Non-directional beacon - NDB (Beacon)[PDF]

Introduction

The Automatic Direction Finding (ADF) equipment on-board of aircraft is used together with the Non Directional Beacon (NDB) transmitters installed on the ground. The on-board ADF is able to receive and decode NDB signals through an antenna system and a HF receiver to provide pilots with an indication of the relative position shown in the instrument.

A Non Directional Beacon, abbreviated ‘NDB’, is a ground installation consisting of a LF transmitter which transmits vertically polarized radio signals continuously and in all directions.

This radio navigation system is used mainly for Instrument Flight Rules flights (IFR). However, during VFR flights it can be quite useful in order to check aircraft’s position.
This system is an old radio-aid system which is getting replaced gradually with more modern and accurate systems such as VOR or even GPS systems.

Ground equipment: NDB

NDBs transmit their signals in the Low Frequency (LF) and Medium Frequency (MF) bands, operating from 190 to 1750 KHz. The radio signal propagates as a surface wave does, which provides quite a big amount of errors on the ADF which may sometimes cause the instrument indication not to be reliable. With the purpose of suppressing those errors as much as possible, they normally transmit between 250 and 450 KHz.

NDB errors may not be found on our perfect simulators. Each NDB has its own frequency and all of them are identified by names consisting of two or three letters or an alphanumeric combination. There are two types of NDBs, regarding the purpose for which they have been installed:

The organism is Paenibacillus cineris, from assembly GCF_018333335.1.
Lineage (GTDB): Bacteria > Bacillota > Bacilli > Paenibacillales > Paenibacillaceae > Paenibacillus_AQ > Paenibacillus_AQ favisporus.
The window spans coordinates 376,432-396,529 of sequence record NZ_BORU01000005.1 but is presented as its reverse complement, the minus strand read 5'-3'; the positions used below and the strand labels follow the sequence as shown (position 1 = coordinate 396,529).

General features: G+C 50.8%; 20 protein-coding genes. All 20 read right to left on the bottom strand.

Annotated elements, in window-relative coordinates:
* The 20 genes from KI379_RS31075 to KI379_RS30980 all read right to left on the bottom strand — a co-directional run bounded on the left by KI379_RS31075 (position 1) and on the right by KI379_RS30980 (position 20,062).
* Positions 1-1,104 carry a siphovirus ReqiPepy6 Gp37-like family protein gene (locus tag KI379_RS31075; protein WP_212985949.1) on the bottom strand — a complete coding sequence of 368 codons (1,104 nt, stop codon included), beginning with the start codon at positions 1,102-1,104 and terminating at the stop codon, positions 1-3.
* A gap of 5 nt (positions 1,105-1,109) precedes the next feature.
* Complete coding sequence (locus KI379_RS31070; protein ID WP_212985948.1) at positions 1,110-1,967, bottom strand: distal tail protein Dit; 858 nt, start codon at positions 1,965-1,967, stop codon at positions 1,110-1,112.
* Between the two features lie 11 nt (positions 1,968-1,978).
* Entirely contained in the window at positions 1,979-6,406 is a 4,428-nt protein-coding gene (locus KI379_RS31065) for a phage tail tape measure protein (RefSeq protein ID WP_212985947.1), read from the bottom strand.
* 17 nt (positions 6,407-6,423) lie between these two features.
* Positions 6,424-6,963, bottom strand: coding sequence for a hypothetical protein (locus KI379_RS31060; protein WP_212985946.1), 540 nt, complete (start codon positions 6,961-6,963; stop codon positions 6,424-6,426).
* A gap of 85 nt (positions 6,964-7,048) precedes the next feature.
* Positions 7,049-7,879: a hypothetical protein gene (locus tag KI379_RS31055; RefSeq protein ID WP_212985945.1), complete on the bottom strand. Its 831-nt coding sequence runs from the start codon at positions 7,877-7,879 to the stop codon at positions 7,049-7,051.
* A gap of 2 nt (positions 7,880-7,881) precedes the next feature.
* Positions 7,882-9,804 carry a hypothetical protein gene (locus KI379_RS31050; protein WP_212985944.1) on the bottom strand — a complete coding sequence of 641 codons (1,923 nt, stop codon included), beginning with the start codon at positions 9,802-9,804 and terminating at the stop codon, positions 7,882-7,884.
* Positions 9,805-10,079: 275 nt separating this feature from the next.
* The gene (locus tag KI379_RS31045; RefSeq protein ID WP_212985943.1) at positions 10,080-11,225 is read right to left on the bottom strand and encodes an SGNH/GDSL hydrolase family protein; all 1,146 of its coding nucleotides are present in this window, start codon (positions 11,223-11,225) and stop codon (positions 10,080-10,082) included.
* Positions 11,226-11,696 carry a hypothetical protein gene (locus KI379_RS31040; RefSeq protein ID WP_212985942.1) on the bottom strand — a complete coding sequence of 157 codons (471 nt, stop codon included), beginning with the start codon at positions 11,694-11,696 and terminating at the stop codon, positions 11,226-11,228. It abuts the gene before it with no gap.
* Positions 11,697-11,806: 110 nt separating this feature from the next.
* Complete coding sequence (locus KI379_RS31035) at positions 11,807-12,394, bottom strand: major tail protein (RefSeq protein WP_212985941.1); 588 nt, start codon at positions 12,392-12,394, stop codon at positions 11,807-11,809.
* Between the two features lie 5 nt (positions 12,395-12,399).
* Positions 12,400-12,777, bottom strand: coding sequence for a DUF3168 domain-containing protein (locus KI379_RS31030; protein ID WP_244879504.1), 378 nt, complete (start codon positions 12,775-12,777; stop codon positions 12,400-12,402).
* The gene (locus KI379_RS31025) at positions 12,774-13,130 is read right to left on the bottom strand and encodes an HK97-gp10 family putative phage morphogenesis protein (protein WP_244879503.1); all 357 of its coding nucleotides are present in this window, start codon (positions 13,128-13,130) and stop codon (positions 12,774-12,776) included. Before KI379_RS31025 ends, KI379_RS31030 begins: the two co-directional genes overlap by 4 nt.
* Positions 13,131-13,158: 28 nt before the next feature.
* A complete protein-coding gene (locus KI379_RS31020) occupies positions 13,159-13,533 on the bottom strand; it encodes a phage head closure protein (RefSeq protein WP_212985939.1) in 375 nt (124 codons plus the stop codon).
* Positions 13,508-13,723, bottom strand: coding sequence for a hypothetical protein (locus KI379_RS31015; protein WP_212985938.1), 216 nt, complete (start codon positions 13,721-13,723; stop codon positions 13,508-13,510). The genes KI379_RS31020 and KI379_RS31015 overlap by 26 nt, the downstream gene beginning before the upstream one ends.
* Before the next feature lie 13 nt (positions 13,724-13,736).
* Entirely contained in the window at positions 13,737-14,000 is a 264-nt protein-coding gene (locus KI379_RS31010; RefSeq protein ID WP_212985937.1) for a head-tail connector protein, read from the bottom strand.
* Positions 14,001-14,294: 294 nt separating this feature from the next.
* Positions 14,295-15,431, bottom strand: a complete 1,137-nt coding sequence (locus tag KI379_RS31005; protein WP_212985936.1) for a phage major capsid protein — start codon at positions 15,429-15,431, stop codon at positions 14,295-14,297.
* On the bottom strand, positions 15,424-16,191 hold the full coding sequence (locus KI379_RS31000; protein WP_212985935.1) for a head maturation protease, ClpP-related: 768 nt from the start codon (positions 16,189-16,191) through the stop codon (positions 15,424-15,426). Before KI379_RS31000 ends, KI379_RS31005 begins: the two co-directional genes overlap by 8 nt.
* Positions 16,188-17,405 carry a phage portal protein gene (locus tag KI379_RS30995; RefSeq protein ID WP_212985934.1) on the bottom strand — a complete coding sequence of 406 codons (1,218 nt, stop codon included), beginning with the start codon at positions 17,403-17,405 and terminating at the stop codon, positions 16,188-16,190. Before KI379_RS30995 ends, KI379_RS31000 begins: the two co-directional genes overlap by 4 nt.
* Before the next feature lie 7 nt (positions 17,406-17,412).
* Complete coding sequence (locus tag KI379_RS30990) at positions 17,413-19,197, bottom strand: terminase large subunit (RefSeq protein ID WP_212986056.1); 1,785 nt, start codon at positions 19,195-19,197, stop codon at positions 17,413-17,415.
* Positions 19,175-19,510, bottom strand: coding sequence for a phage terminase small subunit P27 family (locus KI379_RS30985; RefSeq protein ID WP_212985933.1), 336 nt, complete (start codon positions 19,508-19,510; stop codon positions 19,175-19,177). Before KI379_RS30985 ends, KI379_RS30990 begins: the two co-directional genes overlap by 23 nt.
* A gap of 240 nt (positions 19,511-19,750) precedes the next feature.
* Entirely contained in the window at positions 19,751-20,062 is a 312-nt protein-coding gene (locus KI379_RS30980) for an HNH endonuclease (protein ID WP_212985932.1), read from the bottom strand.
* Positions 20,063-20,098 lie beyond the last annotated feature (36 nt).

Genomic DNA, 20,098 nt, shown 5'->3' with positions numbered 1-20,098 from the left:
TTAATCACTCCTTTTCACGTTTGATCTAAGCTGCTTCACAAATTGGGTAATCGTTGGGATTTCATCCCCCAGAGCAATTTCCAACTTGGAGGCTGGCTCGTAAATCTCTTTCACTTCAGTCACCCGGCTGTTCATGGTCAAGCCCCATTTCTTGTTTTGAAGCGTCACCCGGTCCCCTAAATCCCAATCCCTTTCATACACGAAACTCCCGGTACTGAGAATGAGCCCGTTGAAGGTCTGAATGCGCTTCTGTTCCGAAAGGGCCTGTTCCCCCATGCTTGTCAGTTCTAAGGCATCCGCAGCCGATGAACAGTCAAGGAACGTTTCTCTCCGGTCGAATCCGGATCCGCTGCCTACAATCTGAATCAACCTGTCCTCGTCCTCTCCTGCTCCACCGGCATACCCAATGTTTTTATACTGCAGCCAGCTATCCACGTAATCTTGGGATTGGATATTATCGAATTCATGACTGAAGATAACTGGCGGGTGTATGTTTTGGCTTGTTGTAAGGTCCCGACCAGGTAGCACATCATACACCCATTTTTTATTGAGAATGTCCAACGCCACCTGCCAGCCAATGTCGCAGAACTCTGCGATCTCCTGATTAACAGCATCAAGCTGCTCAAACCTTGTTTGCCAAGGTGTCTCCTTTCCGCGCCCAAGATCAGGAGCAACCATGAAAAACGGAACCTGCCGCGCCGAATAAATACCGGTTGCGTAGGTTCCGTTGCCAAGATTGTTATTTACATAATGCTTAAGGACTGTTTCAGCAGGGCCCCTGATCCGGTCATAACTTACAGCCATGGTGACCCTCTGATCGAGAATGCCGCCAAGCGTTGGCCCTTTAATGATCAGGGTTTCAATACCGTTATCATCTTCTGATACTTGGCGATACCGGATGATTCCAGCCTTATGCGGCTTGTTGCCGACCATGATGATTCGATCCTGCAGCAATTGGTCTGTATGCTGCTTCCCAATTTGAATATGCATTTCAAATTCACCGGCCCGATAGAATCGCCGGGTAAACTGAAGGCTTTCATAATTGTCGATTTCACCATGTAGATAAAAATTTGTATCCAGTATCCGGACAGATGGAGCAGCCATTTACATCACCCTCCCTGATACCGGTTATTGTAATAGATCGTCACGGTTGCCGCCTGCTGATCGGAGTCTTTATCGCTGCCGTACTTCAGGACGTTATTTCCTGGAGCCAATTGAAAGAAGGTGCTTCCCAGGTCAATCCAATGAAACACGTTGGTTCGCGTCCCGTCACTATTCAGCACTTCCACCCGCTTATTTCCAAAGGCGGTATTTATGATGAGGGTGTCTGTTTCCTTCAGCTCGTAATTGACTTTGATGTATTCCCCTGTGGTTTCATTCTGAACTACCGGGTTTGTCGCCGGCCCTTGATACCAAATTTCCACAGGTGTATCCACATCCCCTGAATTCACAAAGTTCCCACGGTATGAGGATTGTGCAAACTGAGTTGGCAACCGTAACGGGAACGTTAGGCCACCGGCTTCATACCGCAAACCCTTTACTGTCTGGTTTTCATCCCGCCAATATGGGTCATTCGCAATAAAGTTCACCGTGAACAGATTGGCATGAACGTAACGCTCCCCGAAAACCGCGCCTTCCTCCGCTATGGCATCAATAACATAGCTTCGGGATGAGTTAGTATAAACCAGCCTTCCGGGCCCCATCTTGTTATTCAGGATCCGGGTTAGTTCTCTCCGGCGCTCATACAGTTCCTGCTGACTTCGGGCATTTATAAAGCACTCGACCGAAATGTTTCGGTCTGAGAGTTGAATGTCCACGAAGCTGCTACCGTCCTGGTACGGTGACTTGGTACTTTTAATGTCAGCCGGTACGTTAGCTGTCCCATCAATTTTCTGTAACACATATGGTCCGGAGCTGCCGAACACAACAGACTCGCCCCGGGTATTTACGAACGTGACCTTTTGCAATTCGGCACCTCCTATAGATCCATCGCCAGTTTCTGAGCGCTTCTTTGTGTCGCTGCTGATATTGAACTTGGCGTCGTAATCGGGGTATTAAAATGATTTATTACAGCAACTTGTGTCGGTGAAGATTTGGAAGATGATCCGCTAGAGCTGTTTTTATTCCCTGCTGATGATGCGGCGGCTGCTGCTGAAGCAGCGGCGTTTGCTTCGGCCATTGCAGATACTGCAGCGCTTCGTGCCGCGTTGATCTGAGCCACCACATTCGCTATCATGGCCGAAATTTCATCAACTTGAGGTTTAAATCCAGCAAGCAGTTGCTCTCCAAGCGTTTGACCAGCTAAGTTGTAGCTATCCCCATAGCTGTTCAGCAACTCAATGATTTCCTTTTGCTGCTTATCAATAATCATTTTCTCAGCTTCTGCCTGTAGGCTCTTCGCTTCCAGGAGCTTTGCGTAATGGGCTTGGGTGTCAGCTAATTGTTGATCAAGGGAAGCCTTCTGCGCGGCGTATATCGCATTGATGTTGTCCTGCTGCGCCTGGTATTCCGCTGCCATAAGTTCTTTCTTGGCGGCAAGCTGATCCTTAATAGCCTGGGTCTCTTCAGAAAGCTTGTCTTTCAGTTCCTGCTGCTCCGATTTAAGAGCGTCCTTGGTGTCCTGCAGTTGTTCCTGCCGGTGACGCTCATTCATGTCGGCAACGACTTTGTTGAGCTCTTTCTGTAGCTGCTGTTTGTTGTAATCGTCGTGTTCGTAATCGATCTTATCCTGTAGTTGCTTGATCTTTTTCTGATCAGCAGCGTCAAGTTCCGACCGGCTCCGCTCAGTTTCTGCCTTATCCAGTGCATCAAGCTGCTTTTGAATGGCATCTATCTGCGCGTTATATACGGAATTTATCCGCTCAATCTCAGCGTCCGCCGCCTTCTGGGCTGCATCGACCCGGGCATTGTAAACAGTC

• Locator NDBs (L): These are low power NDBs located near an aerodrome. They are useful to

simple design instrumental approach procedures for this airfield, or sometimes arrival or departure reference beacon. They can be also co-located with ILS system markers, which usually provide distance to touchdown when no DME is associated with the ILS. Locators range varies between 10 and 25 NM.

  • En-route NDBs: These are higher powered NDBs which provide a greater range.
    • Low power: used for IFR procedures not so near of an aerodrome, as a holding facility or en-route station, providing a range up to 50 NM.
    • High power: used only for en-route navigation with ranges of more than 50 NM.

NDB can transmit other information for local aircraft like:

  • ATIS: Automatic Terminal Information Service
  • AWIS: Automatic Weather Information Service
  • AWOS: Automated Weather Observation System
  • ASOS: Automated Surface Observation System
  • VOLMET: Meteorological Information Broadcast
  • TWEB: Transcribed Weather Broadcast
Ndb ground station.png
Ground NDB installation

NDB on charts

The symbol of NDB radio navigation beacons on charts can be like the figures below.
Ndb on chart1.png

Associated with the NDB figure, you can have additional information written in a rectangle:

  • Full clear name of the NDB
  • Frequency in kHz
  • 2 or 3 letter call sign of the NDB
  • Morse code of the call sign
Ndb on chart2.png
Ndb on chart3.png

See also

Reference

  • None

Author

  • VID 150259 - Creation
  • VID 450012 - Wiki Integration

DATE OF SUBMISSION

  • 12:29, 30 March 2020

COPYRIGHT

  • This documentation is copyrighted as part of the intellectual property of the International Virtual Aviation Organisation.

DISCLAIMER

  • The content of this documentation is intended for aviation simulation only and must not be used for real aviation operations.